I was lucky to be on board Scuba Travel’s shark quest liveaboard trip last week. This trip was specially arranged by Scuba Travel to photograph oceanic whitetip sharks at the Brothers Islands. On board the Tornado Marine’s Hurricane liveaboard were 20 underwater photographers ready to test their photography skills when encountering these remarkable “hyenas” of the sea. Scuba Travel’s photography itineraries are special trips aimed at underwater photographers. This means that the dive sites of the week are specially selected to suit underwater photography. Apart from the 2 local dive guides we also had on board Scuba Travel’s own Photo-Pro Mario Vitalini. Mario’s job was to assist with any photo related issues and he also held informative talks in the evenings.
Diving with Oceanic White Tips
We spent 4 full days diving around the Little and Big Brother islands in sunny and reasonably calm conditions. The Brothers are a famous place for spotting bigger fauna in the Red Sea. They are the only visible land mass for almost 60km and thus attract shark species like the scalloped Hammerhead and Thresher sharks. I saw glimpses of both species during the week, but it was the longimanus, the Oceanic Whitetip, that we were there for. These opportunistic sharks travel up and down the busy shipping lane passing the Brothers and often stop by in hope for a snack. What makes these sharks so famous among underwater photographers is their curiosity and temperament. Unlike most of the shark species, these sharks are not shy. They will investigate you close by… very close. The longimanus will swim straight at you often darting away at the final second. This, of course, makes them perfect targets for underwater photographers.
Most of our dives during the week were spent hanging under our boat. We also “hopped” under the other liveaboards gathered nearby. Your buoyancy skills really were put on the test as we often spent the whole dive suspended in the blue in about 8 to 6 meters. Below us was 100m of water and the reef of the Islands was only visible once you swam towards it. Might sound boring but this was where the sharks gathered. During the week we also visited the reefs and the wrecks of the Big Brother island.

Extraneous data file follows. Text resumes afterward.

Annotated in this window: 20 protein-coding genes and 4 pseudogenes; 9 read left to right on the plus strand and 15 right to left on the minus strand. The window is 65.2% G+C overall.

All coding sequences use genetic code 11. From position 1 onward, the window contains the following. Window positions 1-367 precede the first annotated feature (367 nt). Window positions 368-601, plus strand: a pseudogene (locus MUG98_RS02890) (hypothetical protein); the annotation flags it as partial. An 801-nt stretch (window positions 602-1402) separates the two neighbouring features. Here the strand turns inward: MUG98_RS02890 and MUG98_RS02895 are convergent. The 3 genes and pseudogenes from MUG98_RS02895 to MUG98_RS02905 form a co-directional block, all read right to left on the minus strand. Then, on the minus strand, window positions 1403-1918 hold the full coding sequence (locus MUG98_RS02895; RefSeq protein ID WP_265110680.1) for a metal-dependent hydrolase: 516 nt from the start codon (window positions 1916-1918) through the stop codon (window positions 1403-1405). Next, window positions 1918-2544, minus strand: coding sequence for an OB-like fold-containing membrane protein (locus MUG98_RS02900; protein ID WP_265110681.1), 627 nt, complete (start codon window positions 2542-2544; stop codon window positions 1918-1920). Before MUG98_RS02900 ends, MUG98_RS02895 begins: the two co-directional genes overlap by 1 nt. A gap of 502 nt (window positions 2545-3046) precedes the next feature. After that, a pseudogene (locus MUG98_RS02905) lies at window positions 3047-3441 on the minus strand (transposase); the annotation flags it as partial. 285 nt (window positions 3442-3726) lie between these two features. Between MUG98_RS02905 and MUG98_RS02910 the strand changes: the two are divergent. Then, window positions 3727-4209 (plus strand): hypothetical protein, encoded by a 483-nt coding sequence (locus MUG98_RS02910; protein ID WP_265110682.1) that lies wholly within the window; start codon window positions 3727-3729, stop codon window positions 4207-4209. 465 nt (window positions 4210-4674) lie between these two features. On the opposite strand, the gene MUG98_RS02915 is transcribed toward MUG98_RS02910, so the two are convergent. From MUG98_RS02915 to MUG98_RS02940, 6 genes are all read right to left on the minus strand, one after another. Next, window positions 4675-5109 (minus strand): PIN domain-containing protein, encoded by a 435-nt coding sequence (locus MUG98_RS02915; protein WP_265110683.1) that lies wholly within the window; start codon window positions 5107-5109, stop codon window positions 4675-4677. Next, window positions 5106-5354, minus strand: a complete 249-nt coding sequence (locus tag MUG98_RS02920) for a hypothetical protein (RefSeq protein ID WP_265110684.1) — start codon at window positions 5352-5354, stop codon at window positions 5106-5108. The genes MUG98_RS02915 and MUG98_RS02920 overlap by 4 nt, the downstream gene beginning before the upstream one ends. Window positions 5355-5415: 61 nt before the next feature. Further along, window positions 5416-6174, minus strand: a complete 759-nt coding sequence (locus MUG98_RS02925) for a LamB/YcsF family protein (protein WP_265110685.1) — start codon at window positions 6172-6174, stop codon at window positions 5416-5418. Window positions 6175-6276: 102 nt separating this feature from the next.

Tips for Photographers:
The Oceanics are reasonably easy to photograph as they come close. You will need to bring a wide-angle zoom lens and a powerful strobe or two with you. I personally used a fisheye lens but noticed that in the end, people with slightly less wide lenses fared better. I just had to crop a bit more into my frames.
The Oceanics are an apex predator so stay with your buddy. From our group, a diver got separated due to a current and pushed away into the blue. He had to use his SMB and wait for 10 for hair-raising 10 minutes for a pickup. During this time, he was constantly harassed by a solitary shark who kept bumping on him. It’s all on video!
Although generally good tempered one larger shark got seemingly pissed off when 6 divers literally dropped on him from a zodiac near the Aida wreck. Our dive guide Yasser had to hush it away with his tank in the end. So, don’t crowd or chase them.
All in all, the trip was very successful, and the boatful of photographers were very happy with their results. Tornado Marine’s Hurricane might not anymore be the newest and fanciest boat that ply these waters but the crew and the guides a Red Sea veterans and will guarantee you the most relaxed and knowledgeable guiding experience in Egypt.
See more info about Scuba Travels photography itineraries HERE.